Professional photographers capture images on film so individuals and companies can reproduce the images in various media. Starting photographers generally don't make more than $30,000 annually. However, they have a great degree of artistic license, and their initial work can lead to an excellent portfolio that later can be used to command a higher salary or fee.
The College Crunch website says the annual yearly salary for an entry-level photographer is $29,567 based on 2008 information. Another source, A Digital Dreamer, shows a very similar salary, $29,440. According to this website, photographers in the lowest 10th percentile of earners make $16,920 annually. This is not far from the 2009 figure for the 10th percentile provided by the U.S. Bureau of Labor Statistics, $17,120. The Salary.com website shows a higher figure for those in the 10th percentile, $33,911. Based on these figures, starting salaries probably are somewhere between $16,000 and $34,000.
Photographers may work in many different industry sectors. For example, they can work as wildlife photographers, fashion photographers, portrait photographers or even forensic photographers. This has some impact on what a photographer makes when starting out.
The Bureau of Labor Statistics lists the top-paying sectors for photographers as of 2009. Entry-level photographers may have better luck in these sectors, as they generally pay above the national average. Nonscheduled air transportation pays $51,110 a year, followed closely by cable and other subscription programming employers, at $51,560. Printing and related support activities employers pay $51,790. Photographers involved in aerospace product and parts manufacturing make $66,150. The best odds are in the motion picture and video industry, where pay is $72,370 a year.
Compensation by State
Next to a photographer's choice of industry sector, geographical location is perhaps the largest determinant of what a starting photographer's salary will be. The five lowest-paying territories and states for the industry as of 2009 are Kansas, Guam, Idaho, Alabama and Texas, according to the Bureau of Labor Statistics. Pay in these regions for the lowest 10th percentile of earners is between $14,910 and $15,730. The best regions for those in the lowest 10th percentile are Illinois, Rhode Island, Arizona, Alaska and the District of Columbia. Pay in these locations ranges from $22,960 to $31,900.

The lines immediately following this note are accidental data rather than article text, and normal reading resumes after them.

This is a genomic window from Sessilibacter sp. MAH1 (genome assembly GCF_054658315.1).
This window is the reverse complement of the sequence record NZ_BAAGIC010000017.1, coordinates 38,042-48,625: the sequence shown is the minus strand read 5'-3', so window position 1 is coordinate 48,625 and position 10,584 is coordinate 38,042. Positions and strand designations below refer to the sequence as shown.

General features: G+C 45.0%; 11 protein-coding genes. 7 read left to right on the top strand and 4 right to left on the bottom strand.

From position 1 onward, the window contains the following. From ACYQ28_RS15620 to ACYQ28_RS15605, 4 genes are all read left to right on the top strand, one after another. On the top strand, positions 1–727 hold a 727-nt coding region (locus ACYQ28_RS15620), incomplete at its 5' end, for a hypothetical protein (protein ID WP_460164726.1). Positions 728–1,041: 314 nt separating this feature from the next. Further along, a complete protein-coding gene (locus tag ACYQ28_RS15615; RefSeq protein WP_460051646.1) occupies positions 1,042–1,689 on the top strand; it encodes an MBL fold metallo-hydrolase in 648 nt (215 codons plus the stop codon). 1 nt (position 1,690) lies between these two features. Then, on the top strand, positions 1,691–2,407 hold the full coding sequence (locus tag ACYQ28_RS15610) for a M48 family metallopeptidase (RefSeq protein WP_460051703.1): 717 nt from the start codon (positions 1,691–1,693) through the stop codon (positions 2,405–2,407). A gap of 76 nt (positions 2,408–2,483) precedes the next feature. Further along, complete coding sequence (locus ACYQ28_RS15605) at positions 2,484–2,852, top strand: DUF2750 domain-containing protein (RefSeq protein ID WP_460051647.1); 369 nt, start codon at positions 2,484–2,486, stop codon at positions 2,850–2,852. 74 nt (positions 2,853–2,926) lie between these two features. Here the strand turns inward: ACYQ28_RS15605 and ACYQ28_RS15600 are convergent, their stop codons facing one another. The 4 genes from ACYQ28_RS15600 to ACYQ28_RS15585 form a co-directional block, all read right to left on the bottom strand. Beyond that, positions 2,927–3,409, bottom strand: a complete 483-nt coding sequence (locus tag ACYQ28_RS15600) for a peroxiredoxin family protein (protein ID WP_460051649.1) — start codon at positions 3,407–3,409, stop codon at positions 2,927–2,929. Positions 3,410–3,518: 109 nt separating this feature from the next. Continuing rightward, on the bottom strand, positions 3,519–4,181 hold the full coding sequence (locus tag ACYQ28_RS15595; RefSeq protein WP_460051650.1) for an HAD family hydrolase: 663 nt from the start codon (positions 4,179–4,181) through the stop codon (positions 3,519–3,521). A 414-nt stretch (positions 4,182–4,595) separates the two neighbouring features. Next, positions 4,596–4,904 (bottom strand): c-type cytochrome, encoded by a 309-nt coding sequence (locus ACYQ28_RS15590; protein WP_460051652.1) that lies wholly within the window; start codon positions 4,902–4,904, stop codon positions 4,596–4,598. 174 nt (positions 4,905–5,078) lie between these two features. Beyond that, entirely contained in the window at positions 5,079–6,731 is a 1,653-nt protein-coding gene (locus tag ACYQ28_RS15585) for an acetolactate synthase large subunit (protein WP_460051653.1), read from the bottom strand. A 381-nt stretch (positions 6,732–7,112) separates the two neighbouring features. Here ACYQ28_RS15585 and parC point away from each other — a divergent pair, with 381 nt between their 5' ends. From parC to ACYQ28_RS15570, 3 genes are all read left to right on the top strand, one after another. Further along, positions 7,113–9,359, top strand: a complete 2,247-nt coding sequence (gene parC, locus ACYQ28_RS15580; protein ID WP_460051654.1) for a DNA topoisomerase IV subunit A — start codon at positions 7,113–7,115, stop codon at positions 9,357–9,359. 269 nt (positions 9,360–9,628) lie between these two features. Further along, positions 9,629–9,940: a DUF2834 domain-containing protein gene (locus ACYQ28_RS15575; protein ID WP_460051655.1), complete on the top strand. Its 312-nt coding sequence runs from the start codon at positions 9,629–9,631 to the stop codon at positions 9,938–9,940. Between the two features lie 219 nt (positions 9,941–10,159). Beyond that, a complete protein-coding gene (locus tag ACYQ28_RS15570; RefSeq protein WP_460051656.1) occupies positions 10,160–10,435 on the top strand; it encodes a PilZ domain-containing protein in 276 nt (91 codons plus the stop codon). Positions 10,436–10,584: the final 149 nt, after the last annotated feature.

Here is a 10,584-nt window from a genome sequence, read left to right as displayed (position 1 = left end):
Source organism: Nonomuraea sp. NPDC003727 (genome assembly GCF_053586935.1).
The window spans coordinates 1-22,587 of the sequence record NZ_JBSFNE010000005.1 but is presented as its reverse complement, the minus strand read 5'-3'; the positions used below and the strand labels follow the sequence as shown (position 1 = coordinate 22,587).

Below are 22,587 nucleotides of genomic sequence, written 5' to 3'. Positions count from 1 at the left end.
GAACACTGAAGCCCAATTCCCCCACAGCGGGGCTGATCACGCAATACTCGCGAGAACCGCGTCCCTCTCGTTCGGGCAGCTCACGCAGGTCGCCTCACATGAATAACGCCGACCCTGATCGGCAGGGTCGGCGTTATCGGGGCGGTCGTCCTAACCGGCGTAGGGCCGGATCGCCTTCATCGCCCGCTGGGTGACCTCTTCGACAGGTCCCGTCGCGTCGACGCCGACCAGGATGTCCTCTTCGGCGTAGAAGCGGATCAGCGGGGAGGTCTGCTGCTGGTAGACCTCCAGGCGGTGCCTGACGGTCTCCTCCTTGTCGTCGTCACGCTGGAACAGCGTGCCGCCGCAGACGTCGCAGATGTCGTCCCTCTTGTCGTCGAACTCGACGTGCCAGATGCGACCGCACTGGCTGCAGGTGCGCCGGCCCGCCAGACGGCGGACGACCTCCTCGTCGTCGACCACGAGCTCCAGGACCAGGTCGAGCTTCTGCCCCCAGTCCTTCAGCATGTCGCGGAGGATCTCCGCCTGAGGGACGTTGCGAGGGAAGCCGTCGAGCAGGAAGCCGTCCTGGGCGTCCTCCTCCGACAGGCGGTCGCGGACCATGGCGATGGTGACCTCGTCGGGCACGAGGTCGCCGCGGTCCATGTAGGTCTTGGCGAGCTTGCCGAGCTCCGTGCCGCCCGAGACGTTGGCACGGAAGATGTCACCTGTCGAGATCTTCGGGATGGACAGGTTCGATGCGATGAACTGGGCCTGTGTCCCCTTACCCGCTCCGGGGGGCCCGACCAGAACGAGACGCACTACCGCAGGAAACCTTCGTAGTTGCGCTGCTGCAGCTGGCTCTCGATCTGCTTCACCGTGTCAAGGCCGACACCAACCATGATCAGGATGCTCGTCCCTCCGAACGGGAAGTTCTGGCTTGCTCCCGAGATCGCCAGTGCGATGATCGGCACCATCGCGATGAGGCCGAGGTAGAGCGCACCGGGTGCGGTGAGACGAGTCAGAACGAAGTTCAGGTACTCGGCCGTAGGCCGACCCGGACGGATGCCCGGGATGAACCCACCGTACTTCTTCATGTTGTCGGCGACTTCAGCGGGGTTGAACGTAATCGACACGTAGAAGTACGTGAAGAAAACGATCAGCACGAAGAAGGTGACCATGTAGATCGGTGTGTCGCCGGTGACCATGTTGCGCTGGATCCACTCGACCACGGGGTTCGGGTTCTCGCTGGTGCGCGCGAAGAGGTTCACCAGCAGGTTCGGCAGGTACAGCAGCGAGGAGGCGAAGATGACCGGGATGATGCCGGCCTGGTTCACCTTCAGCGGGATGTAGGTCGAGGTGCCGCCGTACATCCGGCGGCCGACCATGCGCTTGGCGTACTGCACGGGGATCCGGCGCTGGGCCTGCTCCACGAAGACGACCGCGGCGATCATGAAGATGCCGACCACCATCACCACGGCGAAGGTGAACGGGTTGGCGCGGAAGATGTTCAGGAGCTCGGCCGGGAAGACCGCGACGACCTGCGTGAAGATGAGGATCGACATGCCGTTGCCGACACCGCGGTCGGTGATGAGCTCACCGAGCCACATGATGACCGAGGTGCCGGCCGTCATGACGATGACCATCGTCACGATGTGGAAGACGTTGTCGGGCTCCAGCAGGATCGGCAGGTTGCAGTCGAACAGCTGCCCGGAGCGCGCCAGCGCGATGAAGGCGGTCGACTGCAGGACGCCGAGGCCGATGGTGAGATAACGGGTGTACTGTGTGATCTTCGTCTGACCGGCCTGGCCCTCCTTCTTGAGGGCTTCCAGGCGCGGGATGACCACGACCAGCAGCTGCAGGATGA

Starting photographers have the option of seeking a salaried position or freelancing. Freelancers tend to make more overall than salaried workers, according to the StateUniversity website. However, their salaries are subject to fluctuations in the photography market. Additionally, those who are able to take better shots will earn more for those pictures than those who produce photos of only mediocre quality. It thus is possible for a very good entry-level photographer to make more than a photographer who has worked in the industry for several years, although more experience tends to lead to better quality.
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